Of course, as the Rev. Anthony rightly stated, the Magisterium flatly denies that the Catholic Church gives to Mary what is due to God alone. I know that and I agree with him. But my point is this: If we delve deeper into the Magisterium’s declarations on Mary (in Encyclicals, for example), prayers to Mary approved by the Magisterium; and if we examine the actual content of Marian devotional practices, what shall we find? The Rev. Anthony rightly quoted the Magisterium’s denial that they elevate Mary to the level of God. Yet, evidence from the sources I’ve mentioned show otherwise. In my article, I quoted just one such proof, from #971 of the Catechism. I quoted that alone, because it was sufficient to prove my point. I could bring to the attention of my readers a whole lot more, but I decided to be brief. If the Magisterium believes and teaches that “devotion to the Blessed Virgin is intrinsic to Christian worship,” they have given us sufficient proof that their denial of idolatry is not to be taken seriously. Every Christian will agree that Christian worship is about God, not about Mary. Anyone who believes or teaches that devotion to a creature is intrinsic to the worship of the Creator is promoting idolatry. This is true, regardless of whether the creature involved is Noah, Abraham, Elijah, Peter, Paul, or Mary.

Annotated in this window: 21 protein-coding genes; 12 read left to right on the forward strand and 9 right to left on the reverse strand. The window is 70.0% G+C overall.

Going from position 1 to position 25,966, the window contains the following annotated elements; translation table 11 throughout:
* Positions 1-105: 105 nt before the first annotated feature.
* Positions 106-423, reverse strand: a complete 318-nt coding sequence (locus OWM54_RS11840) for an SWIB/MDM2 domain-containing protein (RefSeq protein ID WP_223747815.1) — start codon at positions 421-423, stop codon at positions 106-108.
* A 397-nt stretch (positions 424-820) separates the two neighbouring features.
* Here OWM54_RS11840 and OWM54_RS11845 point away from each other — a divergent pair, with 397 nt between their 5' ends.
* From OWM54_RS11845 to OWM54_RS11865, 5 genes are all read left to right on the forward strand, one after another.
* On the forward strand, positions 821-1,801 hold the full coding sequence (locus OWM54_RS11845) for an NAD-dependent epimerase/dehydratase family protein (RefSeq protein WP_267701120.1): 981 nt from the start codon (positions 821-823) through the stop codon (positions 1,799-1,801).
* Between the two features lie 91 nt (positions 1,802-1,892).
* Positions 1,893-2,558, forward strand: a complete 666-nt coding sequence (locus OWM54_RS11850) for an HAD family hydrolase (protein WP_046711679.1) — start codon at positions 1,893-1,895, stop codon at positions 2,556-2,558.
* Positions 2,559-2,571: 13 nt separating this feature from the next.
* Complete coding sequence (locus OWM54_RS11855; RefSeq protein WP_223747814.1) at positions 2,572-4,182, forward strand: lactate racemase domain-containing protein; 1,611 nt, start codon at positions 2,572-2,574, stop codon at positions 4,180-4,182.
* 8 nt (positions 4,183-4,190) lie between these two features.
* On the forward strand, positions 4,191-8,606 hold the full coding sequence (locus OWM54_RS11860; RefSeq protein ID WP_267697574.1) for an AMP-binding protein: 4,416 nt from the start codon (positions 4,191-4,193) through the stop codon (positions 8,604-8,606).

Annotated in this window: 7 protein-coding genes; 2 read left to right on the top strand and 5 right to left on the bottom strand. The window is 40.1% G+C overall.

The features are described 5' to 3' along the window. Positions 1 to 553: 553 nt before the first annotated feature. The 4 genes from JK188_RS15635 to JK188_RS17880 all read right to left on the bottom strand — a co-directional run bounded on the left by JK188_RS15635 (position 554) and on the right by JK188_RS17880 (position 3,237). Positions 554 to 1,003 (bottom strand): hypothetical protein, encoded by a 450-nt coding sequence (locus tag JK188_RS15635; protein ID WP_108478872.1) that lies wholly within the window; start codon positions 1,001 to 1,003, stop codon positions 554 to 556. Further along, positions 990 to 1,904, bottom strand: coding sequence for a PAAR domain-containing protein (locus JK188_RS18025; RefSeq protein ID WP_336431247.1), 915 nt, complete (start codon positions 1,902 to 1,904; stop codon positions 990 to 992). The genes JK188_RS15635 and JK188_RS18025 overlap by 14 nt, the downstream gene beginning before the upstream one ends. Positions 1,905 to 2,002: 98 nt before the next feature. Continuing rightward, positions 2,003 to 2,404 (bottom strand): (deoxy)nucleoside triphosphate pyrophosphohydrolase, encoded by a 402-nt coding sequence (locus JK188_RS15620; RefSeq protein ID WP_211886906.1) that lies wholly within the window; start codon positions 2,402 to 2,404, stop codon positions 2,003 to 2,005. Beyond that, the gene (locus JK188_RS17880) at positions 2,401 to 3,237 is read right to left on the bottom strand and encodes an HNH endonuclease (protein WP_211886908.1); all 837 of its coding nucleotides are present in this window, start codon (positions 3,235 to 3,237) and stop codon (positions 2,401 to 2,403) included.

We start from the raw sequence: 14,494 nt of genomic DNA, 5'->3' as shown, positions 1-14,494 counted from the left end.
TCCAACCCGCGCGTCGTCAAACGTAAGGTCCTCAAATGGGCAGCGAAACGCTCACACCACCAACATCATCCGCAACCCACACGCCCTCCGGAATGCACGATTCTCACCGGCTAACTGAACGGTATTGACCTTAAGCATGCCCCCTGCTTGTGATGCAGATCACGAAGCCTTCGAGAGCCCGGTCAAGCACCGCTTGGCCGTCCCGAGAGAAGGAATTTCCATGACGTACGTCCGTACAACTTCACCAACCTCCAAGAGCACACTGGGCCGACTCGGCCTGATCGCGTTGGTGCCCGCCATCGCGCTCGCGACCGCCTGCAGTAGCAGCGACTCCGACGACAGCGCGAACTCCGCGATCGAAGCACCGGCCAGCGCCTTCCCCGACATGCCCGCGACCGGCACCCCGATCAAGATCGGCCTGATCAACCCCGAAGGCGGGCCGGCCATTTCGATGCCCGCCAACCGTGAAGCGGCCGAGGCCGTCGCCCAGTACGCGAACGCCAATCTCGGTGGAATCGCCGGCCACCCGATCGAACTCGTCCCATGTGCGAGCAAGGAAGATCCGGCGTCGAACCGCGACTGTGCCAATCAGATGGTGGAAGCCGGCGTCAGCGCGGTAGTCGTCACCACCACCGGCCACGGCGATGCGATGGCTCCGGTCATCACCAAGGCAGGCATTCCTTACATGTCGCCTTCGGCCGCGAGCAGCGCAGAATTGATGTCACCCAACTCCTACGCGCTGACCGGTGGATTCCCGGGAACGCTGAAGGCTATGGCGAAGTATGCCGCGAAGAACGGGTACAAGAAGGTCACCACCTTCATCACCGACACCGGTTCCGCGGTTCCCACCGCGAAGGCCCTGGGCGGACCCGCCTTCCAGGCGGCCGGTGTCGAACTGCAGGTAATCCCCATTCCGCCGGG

Out of curiosity, I looked up the meaning of the word “intrinsic” on Google. According to the Merriam-Webster Dictionary, the word means “belonging to the essential nature or constitution of a thing” (https://www.merriam-webster.com/dictionary/intrinsic). Every true Christian will agree that Christian worship is exclusively reserved for God. If devotion to a human being is intrinsic to Christian worship, it means that devotion to that individual belongs to the essence of Christian worship. The Magisterium of the Catholic Church believes this to be true. But it wants us to believe also that they are not promoting idolatry. They cannot have it both ways. The teaching that devotion to Mary is intrinsic to Christian worship is an affront on God’s inspired Word. No Apostle or Prophet supports such a teaching. If devotion to Mary is intrinsic to Christian worship, then Mary and God both deserve worship. In vain does the Magisterium try to distinguish between Latria, Hyperdulia and Dulia. The appeal to semantics does not erase the reality of idolatry. The Magisterium’s only hope is to obey God’s commands in the Bible and not create their own version of Christian worship. I can write an essay in which I deny that I have visited Rome, but if my footprints, DNA and surveillance footage place me in Rome, then my denial is proven to be false. If the Magisterium’s denial of the sin of idolatry is to be taken seriously, then they should back up their statement by putting a stop to some of their Marian doctrines/Dogmas and the Marian devotional practices it promotes among the faithful. The evidence is in the doctrines and practices, not in the statement of denial.